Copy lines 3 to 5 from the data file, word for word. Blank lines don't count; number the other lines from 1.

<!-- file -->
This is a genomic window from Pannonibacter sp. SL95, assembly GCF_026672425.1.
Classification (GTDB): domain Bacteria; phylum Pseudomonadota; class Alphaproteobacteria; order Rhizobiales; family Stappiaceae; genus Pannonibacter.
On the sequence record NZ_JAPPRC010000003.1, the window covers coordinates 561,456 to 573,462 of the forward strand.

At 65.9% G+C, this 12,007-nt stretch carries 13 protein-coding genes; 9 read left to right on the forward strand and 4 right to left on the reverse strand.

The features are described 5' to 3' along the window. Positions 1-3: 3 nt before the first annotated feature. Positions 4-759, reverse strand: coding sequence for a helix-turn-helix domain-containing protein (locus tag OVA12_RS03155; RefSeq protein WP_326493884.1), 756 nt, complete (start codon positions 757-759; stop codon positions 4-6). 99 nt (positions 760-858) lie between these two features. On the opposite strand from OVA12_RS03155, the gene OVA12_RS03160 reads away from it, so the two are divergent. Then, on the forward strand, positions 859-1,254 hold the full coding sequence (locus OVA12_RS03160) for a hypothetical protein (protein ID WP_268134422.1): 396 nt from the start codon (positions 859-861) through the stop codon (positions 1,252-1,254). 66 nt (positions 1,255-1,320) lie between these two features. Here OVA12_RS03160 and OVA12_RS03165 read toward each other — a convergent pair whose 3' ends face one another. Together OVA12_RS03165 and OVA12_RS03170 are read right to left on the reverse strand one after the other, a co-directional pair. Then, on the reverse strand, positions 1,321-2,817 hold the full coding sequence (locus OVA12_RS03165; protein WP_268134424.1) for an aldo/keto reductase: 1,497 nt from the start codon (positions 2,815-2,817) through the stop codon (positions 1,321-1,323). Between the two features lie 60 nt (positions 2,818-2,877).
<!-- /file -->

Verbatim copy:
On the sequence record NZ_JAPPRC010000003.1, the window covers coordinates 561,456 to 573,462 of the forward strand.

At 65.9% G+C, this 12,007-nt stretch carries 13 protein-coding genes; 9 read left to right on the forward strand and 4 right to left on the reverse strand.

The features are described 5' to 3' along the window. Positions 1-3: 3 nt before the first annotated feature. Positions 4-759, reverse strand: coding sequence for a helix-turn-helix domain-containing protein (locus tag OVA12_RS03155; RefSeq protein WP_326493884.1), 756 nt, complete (start codon positions 757-759; stop codon positions 4-6). 99 nt (positions 760-858) lie between these two features. On the opposite strand from OVA12_RS03155, the gene OVA12_RS03160 reads away from it, so the two are divergent. Then, on the forward strand, positions 859-1,254 hold the full coding sequence (locus OVA12_RS03160) for a hypothetical protein (protein ID WP_268134422.1): 396 nt from the start codon (positions 859-861) through the stop codon (positions 1,252-1,254). 66 nt (positions 1,255-1,320) lie between these two features. Here OVA12_RS03160 and OVA12_RS03165 read toward each other — a convergent pair whose 3' ends face one another. Together OVA12_RS03165 and OVA12_RS03170 are read right to left on the reverse strand one after the other, a co-directional pair. Then, on the reverse strand, positions 1,321-2,817 hold the full coding sequence (locus OVA12_RS03165; protein WP_268134424.1) for an aldo/keto reductase: 1,497 nt from the start codon (positions 2,815-2,817) through the stop codon (positions 1,321-1,323). Between the two features lie 60 nt (positions 2,818-2,877).